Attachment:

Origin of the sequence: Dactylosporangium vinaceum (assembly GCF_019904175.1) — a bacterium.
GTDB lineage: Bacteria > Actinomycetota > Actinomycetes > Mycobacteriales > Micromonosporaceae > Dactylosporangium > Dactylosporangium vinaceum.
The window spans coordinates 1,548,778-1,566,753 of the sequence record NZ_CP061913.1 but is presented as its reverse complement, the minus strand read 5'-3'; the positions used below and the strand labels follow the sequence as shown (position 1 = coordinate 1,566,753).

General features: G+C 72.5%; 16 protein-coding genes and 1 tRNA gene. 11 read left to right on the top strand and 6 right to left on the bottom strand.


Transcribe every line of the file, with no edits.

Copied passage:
Origin of the sequence: Dactylosporangium vinaceum (assembly GCF_019904175.1) — a bacterium.
GTDB lineage: Bacteria > Actinomycetota > Actinomycetes > Mycobacteriales > Micromonosporaceae > Dactylosporangium > Dactylosporangium vinaceum.
The window spans coordinates 1,548,778-1,566,753 of the sequence record NZ_CP061913.1 but is presented as its reverse complement, the minus strand read 5'-3'; the positions used below and the strand labels follow the sequence as shown (position 1 = coordinate 1,566,753).

General features: G+C 72.5%; 16 protein-coding genes and 1 tRNA gene. 11 read left to right on the top strand and 6 right to left on the bottom strand.